And, finally, new races are not ‘discovered’ and slotted into the existing classification system; they are ‘created’ by carving up the classification system in a different way. Consider, for instance, the racial categories used in the US census. In 1977, the US government established four racial categories for the census: American Indian or Alaskan Native; Asian or Pacific Islander; Black; and White. Twenty years later the categories were revised by the addition of a fifth race – ‘Native Hawaiian or other Pacific islander’ created by splitting the ‘Asian or Pacific Island’ category into two. This was not because a new race had been discovered, but because social changes required new forms of identity.
In the absence of a scientific classification of race, geneticists and anthropologists are forced to import the racial categories we use in everyday life. But everyday categories are both uncertain and contradictory. When we ordinarily talk about human differences, we are often vague about the terms we use. We may talk interchangeably about races, cultures, ethnic groups, or populations. We generally refer to whites or Europeans rather than Caucasians even though many Caucasians are neither white nor European. On the other hand, we use the term blacks and Africans interchangeably, even though there are many blacks who are not African.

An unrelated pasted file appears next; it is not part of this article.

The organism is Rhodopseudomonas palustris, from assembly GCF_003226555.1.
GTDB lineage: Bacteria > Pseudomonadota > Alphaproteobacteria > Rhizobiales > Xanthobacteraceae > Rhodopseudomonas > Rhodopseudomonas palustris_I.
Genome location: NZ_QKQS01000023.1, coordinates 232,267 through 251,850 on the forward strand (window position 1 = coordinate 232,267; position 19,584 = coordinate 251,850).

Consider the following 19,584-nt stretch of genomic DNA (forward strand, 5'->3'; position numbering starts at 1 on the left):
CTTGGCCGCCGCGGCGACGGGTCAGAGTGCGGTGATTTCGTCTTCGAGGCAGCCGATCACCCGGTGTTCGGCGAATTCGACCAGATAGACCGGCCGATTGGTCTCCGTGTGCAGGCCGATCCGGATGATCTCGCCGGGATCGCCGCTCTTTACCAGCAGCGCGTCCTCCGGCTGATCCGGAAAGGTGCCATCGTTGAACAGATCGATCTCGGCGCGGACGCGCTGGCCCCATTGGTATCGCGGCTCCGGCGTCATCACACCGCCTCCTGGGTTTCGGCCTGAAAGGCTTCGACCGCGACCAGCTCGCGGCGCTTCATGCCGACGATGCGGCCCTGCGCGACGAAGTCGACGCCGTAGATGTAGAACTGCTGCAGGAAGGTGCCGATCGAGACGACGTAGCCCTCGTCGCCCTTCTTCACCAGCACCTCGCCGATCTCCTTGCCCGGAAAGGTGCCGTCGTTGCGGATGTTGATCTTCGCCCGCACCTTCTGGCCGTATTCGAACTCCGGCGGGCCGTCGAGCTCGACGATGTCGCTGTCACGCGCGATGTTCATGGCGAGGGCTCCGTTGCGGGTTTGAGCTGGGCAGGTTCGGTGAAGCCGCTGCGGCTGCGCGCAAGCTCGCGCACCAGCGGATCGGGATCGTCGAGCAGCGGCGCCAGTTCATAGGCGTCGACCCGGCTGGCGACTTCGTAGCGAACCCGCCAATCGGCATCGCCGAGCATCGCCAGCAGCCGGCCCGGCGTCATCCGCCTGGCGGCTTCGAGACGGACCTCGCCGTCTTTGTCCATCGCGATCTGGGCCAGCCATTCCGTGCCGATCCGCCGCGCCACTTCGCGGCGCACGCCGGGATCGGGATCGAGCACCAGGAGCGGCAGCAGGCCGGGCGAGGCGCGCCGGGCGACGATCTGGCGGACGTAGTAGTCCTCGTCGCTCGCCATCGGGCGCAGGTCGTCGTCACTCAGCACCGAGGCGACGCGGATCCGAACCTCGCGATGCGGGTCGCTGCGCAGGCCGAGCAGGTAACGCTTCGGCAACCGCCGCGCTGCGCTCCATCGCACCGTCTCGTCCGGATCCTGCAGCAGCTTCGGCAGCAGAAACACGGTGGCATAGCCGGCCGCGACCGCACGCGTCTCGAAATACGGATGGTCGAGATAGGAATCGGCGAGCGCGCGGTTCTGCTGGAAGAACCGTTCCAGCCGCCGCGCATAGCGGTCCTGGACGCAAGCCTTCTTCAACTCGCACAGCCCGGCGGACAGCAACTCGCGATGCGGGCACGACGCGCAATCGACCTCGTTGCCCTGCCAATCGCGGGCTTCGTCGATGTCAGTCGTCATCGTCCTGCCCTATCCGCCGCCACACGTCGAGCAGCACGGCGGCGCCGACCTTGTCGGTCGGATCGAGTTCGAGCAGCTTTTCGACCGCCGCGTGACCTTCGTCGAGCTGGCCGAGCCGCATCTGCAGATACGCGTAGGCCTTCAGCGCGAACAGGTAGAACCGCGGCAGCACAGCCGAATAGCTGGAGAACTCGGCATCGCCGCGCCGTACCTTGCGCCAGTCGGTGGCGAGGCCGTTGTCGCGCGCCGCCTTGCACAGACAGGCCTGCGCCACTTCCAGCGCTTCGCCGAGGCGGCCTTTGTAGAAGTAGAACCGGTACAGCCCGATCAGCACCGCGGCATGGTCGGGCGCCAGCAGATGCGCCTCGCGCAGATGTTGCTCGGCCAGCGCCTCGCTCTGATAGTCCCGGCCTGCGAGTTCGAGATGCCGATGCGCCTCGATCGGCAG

All this may not matter if we are having a casual conversation. It does matter if we want to use race as a scientific category. What is striking about scientific papers which deploy racial categories is the contrast between the tightness and technical quality of the language when the authors are discussing genes, diseases and physiological processes and the looseness of the language about racial differences.